Safely displayed behind glass, they lie open to pages displaying the elegant calligraphy and precise diagrams created by Islamic scholars. You can pore over texts on algebra, astronomy, mathematics, law and medicine, as well as early copies of the Quran on carefully preserved goat hides.

Some works on display are enormous, with abstract illuminations so elaborate and detailed, they seem fractal. Others were small, just the size of my hand, written in tiny, perfect figures.

Zagora — gateway to Timbuktu

Zagora

Zagora

Half an hour’s drive north of Tamegroute, you’ll reach Zagora, a small town that was once the last stop for caravans heading into the sun-blasted nothingness of the Sahara. It was the final place to get water before embarking on a 52-day journey to Timbuktu with no water sources and no reprieve from the endless heat and sand. 

Today, Zagora remains an important trading town and hosts a regional souq twice a week as well as several festivals, including an annual international gathering of nomads in April.

The town is surrounded by a palmery, a vast orchard of date trees that’s tended by families who each manage a section. Visit in the autumn, and you might see some of the preparations for harvest — workers easily climbing the trees, using the scales like ladders, so they can hack off inconvenient fronds and check the progress of the fruit.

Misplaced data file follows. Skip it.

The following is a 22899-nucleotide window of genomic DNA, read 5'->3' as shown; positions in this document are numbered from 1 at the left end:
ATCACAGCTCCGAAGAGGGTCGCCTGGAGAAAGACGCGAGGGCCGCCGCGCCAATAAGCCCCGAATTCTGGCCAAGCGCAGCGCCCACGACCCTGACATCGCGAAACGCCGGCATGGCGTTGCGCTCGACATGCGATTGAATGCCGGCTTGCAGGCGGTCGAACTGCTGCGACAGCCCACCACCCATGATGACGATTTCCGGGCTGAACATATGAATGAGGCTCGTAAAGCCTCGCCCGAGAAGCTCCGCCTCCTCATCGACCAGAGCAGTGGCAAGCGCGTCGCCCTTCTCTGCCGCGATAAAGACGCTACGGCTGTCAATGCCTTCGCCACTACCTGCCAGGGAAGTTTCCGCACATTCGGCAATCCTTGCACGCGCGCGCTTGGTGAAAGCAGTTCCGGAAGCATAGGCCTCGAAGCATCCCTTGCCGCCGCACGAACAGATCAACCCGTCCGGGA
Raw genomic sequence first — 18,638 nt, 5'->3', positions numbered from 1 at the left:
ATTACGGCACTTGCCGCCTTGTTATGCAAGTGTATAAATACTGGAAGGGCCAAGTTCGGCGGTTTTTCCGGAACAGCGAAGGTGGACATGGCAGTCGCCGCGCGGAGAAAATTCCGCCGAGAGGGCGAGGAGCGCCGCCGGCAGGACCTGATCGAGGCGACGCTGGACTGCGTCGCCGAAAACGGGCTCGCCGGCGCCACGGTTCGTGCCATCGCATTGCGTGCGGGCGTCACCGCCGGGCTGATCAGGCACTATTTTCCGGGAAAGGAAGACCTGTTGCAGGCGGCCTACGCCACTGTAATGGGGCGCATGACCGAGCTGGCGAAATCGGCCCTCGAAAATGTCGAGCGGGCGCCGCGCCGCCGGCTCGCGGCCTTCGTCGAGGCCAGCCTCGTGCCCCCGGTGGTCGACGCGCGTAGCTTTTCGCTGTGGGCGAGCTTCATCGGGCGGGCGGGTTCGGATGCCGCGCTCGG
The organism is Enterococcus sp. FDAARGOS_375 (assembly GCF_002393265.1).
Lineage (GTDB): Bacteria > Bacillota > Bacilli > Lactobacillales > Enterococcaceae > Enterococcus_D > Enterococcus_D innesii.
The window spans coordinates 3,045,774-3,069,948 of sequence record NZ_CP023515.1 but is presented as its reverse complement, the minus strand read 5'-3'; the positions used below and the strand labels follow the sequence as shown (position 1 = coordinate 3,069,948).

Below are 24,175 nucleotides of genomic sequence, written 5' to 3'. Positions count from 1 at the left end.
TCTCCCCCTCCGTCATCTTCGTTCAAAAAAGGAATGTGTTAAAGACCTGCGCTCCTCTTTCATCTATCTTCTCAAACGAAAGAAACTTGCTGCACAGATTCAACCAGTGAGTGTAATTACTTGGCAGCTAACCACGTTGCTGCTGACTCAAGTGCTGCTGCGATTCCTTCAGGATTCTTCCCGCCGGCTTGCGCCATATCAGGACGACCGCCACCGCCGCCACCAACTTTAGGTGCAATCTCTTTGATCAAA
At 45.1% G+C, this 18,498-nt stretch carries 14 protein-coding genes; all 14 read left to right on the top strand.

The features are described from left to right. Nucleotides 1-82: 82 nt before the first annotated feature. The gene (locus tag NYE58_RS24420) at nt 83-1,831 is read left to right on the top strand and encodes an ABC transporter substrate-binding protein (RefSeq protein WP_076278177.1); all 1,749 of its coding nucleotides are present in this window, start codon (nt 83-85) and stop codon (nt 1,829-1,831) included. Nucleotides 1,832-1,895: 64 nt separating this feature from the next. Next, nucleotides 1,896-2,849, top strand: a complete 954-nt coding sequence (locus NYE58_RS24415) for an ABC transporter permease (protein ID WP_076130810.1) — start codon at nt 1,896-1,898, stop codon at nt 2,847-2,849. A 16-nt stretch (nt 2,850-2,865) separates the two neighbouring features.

The ksar of Ait-Ben-Haddou

Ait-Ben-Haddou

Ait-Ben-Haddou

A three-hour drive north of Zagora, Ait-Ben-Haddou is the area’s best-preserved ksar (fortified towns that used to dot the ancient caravan routes). A handful of families still live here, maintaining the earthen buildings that date back at least to the 11th century.

On my last visit I was met by Omar, a young man in his early 20s who was sporting a wide-brimmed straw hat to keep off the sun. As a member of the one of the ksar’s resident families, he seemed to know everyone, and we often paused for him to introduce me to a cousin or friend as we wandered through the dusty streets.

The kasbahs (merchant homes) stand close together, their high mudbrick walls casting deep shade on the narrow street below. The buildings might be familiar to cinephiles — they’ve served as a setting for films since the 1960s, appearing in Sergio Leone’s Sodom and Gomorrah, The Last Temptation of Christ, Gladiator and The Mummy. Ait-Ben-Haddou also stood in for Yunkai in Game of Thrones.

Read more about trips to Morocco